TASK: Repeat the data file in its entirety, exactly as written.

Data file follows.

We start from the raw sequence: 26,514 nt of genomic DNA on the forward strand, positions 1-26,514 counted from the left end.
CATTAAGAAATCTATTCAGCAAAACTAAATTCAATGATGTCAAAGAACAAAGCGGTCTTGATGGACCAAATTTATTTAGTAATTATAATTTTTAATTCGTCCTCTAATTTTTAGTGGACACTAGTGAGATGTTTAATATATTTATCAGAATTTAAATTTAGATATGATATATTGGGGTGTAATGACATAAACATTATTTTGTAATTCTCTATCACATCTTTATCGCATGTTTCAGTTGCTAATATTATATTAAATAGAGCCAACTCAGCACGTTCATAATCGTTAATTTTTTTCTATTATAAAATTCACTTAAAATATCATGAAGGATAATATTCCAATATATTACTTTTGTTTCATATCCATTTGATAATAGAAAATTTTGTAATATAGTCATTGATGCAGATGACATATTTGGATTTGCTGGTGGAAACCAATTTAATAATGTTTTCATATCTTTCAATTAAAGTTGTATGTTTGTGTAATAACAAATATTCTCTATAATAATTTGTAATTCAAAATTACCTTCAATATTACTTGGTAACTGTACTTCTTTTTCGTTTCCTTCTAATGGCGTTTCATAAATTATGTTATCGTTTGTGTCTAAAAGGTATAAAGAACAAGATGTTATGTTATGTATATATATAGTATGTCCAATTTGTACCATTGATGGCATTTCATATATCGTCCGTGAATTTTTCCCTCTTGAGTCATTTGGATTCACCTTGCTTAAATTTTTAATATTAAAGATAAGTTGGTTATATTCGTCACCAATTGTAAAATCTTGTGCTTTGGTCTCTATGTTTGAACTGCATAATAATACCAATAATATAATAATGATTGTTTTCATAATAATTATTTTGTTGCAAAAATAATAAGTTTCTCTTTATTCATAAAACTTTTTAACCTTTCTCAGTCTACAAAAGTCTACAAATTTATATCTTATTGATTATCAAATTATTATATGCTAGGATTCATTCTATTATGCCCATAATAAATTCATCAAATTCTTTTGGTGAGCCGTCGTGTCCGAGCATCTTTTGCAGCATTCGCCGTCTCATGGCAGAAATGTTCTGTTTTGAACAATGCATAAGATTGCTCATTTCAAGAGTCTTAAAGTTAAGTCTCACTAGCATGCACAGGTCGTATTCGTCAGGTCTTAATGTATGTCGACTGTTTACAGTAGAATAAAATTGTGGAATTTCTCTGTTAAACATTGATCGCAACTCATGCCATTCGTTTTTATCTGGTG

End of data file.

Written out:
We start from the raw sequence: 26,514 nt of genomic DNA on the forward strand, positions 1-26,514 counted from the left end.
CATTAAGAAATCTATTCAGCAAAACTAAATTCAATGATGTCAAAGAACAAAGCGGTCTTGATGGACCAAATTTATTTAGTAATTATAATTTTTAATTCGTCCTCTAATTTTTAGTGGACACTAGTGAGATGTTTAATATATTTATCAGAATTTAAATTTAGATATGATATATTGGGGTGTAATGACATAAACATTATTTTGTAATTCTCTATCACATCTTTATCGCATGTTTCAGTTGCTAATATTATATTAAATAGAGCCAACTCAGCACGTTCATAATCGTTAATTTTTTTCTATTATAAAATTCACTTAAAATATCATGAAGGATAATATTCCAATATATTACTTTTGTTTCATATCCATTTGATAATAGAAAATTTTGTAATATAGTCATTGATGCAGATGACATATTTGGATTTGCTGGTGGAAACCAATTTAATAATGTTTTCATATCTTTCAATTAAAGTTGTATGTTTGTGTAATAACAAATATTCTCTATAATAATTTGTAATTCAAAATTACCTTCAATATTACTTGGTAACTGTACTTCTTTTTCGTTTCCTTCTAATGGCGTTTCATAAATTATGTTATCGTTTGTGTCTAAAAGGTATAAAGAACAAGATGTTATGTTATGTATATATATAGTATGTCCAATTTGTACCATTGATGGCATTTCATATATCGTCCGTGAATTTTTCCCTCTTGAGTCATTTGGATTCACCTTGCTTAAATTTTTAATATTAAAGATAAGTTGGTTATATTCGTCACCAATTGTAAAATCTTGTGCTTTGGTCTCTATGTTTGAACTGCATAATAATACCAATAATATAATAATGATTGTTTTCATAATAATTATTTTGTTGCAAAAATAATAAGTTTCTCTTTATTCATAAAACTTTTTAACCTTTCTCAGTCTACAAAAGTCTACAAATTTATATCTTATTGATTATCAAATTATTATATGCTAGGATTCATTCTATTATGCCCATAATAAATTCATCAAATTCTTTTGGTGAGCCGTCGTGTCCGAGCATCTTTTGCAGCATTCGCCGTCTCATGGCAGAAATGTTCTGTTTTGAACAATGCATAAGATTGCTCATTTCAAGAGTCTTAAAGTTAAGTCTCACTAGCATGCACAGGTCGTATTCGTCAGGTCTTAATGTATGTCGACTGTTTACAGTAGAATAAAATTGTGGAATTTCTCTGTTAAACATTGATCGCAACTCATGCCATTCGTTTTTATCTGGTG